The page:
AUG 10, 2016 12:13 PM PDT

Your Long-Term Relationship with Microbes


The world of the microbiome is enjoying a well-deserved spotlight in the recent past. Just a few weeks ago, scientists found a unique collection of bacteria living in breast tissue, in addition to those that colonize in milk from the mammary glands. Most recently, Ed Yong's new book, I Contain Multitudes, is also renewing the public's attention to these microorganisms.

The microbiome is a specialized collection of bacteria residing in the human body. Mostly famous for their existence in the human gut, these communities of microorganisms have been known to influence processes like digestion and immune responses. But in addition to finding more microbes inside us, scientists are discovering that these seemingly invisible organisms can influence our health. For example, microbes living in the male reproductive tracts are linked to prostate cancers, whereas the oral microbiome may increase pancreatic cancer risks.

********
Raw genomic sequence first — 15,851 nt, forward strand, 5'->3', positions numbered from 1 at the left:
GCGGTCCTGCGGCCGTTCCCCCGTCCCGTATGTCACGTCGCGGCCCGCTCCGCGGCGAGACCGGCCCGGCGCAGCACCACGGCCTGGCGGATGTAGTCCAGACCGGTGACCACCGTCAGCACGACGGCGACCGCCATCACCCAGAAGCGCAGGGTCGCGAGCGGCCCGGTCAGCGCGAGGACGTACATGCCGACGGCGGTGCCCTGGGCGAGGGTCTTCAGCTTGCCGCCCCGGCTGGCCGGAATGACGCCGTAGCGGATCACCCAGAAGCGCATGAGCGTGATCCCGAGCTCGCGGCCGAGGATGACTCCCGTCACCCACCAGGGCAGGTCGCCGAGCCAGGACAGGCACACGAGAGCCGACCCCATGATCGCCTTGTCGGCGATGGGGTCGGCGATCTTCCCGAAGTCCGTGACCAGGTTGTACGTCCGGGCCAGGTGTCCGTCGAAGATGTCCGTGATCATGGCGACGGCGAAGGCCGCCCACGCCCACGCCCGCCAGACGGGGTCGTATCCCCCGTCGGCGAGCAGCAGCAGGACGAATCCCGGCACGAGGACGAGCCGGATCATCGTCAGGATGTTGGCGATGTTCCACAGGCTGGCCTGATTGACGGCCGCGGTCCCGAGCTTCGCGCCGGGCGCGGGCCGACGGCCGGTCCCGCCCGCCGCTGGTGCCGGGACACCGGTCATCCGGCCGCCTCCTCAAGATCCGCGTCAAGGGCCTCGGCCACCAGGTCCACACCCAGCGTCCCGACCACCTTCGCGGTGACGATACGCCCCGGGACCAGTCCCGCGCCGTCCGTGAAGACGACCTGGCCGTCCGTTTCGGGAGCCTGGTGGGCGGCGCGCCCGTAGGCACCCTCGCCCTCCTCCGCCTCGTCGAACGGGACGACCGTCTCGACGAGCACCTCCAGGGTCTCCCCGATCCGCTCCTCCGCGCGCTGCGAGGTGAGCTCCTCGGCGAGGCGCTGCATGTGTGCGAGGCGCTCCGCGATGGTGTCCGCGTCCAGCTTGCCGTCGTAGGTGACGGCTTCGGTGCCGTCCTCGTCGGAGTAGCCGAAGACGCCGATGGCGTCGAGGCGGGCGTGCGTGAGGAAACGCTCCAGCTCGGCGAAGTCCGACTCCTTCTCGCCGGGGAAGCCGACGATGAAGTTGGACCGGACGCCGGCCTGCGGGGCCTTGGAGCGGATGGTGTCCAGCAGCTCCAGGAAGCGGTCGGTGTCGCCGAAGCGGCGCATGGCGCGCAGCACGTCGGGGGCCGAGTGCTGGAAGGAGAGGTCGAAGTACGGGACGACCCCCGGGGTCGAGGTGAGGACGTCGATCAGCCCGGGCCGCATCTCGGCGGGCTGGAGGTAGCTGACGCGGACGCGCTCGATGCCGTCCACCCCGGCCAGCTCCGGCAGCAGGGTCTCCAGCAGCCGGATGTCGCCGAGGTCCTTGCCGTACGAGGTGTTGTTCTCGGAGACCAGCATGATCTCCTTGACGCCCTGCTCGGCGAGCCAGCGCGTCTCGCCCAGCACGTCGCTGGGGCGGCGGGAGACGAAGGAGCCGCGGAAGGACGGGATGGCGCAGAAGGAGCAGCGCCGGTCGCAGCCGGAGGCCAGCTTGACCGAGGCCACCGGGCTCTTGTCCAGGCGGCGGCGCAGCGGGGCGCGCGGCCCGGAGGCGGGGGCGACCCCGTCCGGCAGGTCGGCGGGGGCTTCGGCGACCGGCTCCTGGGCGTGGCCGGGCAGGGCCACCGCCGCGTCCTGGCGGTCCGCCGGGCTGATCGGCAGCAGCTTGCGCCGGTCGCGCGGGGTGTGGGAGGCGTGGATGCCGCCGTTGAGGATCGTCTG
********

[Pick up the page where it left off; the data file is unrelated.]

Of course, not all the microbes are bad for us. It turns out that we need them just as much as they need us - without microbes, we probably wouldn't survive for very long. Watch the video to learn more on the invisible creatures that keep us alive!
About the Author
Doctorate (PhD)
I am a human geneticist, passionate about telling stories to make science more engaging and approachable. Find more of my writing at the Hopkins BioMedical Odyssey blog and at
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